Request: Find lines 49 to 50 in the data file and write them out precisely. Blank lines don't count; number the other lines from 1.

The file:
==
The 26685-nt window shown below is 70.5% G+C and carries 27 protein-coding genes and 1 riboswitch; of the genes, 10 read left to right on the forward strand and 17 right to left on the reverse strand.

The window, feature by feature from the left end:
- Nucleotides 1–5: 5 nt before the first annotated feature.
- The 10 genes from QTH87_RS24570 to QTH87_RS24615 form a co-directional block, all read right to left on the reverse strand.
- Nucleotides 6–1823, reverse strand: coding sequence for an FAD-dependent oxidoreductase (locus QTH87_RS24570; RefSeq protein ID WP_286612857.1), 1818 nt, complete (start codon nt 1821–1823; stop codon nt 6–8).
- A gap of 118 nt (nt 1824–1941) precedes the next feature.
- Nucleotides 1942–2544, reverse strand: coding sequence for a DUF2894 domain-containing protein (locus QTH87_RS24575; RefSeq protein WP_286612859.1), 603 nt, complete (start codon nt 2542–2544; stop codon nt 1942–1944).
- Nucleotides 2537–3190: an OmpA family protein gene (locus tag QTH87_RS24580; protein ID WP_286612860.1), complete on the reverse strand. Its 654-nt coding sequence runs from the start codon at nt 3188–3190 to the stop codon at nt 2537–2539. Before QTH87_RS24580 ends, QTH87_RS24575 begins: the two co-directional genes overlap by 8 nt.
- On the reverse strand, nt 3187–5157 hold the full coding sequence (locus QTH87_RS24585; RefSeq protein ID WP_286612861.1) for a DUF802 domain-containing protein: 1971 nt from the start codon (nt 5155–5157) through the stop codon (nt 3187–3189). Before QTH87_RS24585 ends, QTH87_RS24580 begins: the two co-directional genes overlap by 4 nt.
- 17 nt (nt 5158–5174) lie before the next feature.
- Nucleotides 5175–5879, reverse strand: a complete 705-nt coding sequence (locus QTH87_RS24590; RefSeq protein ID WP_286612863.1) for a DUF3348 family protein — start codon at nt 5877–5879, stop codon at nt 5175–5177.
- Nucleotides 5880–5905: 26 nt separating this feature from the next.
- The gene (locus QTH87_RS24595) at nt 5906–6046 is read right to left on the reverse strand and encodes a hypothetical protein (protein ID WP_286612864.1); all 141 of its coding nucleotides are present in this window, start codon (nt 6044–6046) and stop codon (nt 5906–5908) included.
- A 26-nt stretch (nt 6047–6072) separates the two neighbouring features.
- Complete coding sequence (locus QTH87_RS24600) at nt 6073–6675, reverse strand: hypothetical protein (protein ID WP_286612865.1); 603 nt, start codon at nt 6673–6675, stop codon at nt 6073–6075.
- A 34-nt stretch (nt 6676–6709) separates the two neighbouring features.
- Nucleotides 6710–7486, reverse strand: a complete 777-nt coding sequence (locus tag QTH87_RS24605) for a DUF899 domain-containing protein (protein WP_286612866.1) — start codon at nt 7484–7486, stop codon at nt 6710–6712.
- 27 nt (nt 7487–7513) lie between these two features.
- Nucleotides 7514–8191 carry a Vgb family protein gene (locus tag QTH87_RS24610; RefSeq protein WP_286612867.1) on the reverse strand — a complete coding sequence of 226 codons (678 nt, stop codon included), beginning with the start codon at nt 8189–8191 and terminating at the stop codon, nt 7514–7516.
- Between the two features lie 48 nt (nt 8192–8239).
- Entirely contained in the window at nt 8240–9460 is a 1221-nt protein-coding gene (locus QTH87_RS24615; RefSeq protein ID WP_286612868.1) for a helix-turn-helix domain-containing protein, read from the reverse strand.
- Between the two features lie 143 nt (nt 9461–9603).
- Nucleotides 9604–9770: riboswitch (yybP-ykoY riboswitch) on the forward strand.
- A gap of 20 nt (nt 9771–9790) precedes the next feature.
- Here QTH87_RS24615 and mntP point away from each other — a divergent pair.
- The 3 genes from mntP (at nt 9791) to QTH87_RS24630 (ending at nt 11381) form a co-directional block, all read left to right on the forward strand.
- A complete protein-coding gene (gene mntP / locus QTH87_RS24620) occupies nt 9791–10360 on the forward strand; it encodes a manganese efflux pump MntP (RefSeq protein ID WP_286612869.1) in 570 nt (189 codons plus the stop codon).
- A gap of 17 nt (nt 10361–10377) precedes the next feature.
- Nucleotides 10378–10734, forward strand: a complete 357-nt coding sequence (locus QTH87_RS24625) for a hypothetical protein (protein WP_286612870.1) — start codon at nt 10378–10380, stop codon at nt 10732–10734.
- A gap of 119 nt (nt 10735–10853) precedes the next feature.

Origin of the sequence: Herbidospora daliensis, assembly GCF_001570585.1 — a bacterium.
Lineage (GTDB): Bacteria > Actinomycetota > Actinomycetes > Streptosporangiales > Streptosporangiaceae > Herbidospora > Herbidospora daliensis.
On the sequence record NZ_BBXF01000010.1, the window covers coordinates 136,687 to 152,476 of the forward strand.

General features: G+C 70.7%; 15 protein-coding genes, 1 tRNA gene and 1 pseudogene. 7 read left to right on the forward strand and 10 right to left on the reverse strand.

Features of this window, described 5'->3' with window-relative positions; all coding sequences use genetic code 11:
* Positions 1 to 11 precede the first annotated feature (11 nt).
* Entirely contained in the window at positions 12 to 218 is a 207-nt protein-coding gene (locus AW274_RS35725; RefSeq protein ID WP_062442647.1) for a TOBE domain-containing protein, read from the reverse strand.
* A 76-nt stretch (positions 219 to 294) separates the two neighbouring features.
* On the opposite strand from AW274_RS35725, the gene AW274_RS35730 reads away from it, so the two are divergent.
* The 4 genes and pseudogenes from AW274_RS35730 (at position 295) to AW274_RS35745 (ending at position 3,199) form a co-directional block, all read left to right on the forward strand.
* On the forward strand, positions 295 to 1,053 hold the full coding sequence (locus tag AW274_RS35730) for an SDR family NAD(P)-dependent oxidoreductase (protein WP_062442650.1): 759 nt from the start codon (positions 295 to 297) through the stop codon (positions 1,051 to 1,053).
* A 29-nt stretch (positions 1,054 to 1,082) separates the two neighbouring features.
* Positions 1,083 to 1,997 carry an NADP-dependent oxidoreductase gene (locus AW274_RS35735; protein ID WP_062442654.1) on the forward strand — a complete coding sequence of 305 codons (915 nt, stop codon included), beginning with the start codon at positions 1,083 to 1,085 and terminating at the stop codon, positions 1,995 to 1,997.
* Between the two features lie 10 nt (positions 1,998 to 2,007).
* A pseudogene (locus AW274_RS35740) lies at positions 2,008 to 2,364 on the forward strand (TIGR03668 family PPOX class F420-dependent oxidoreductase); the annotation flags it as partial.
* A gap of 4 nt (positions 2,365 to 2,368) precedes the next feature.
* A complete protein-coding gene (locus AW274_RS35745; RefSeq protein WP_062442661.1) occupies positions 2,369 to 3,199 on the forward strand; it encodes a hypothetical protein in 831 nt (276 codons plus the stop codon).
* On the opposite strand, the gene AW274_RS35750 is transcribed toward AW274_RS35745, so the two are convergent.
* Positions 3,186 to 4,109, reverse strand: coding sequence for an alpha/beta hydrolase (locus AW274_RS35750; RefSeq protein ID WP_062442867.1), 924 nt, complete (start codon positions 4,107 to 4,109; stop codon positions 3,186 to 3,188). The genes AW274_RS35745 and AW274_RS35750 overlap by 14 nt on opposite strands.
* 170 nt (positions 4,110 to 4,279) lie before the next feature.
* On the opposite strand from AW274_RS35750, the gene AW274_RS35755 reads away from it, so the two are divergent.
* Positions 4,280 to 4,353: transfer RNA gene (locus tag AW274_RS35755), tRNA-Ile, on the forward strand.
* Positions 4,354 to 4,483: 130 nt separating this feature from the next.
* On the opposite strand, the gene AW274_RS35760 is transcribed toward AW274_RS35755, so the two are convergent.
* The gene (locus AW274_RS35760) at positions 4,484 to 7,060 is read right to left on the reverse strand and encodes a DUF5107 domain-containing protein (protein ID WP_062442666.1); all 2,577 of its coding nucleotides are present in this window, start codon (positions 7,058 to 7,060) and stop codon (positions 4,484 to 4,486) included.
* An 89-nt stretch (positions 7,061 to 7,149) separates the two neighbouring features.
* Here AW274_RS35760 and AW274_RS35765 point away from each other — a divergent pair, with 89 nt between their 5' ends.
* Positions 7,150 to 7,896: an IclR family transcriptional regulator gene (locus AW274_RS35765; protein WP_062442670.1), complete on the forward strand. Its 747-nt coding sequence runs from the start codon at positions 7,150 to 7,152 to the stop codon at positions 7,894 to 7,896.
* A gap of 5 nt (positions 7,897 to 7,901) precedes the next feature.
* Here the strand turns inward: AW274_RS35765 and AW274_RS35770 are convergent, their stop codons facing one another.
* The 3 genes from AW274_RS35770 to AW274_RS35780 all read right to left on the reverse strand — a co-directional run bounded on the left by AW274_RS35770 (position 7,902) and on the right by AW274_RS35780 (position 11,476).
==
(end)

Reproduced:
* Positions 3,186 to 4,109, reverse strand: coding sequence for an alpha/beta hydrolase (locus AW274_RS35750; RefSeq protein ID WP_062442867.1), 924 nt, complete (start codon positions 4,107 to 4,109; stop codon positions 3,186 to 3,188). The genes AW274_RS35745 and AW274_RS35750 overlap by 14 nt on opposite strands.
* 170 nt (positions 4,110 to 4,279) lie before the next feature.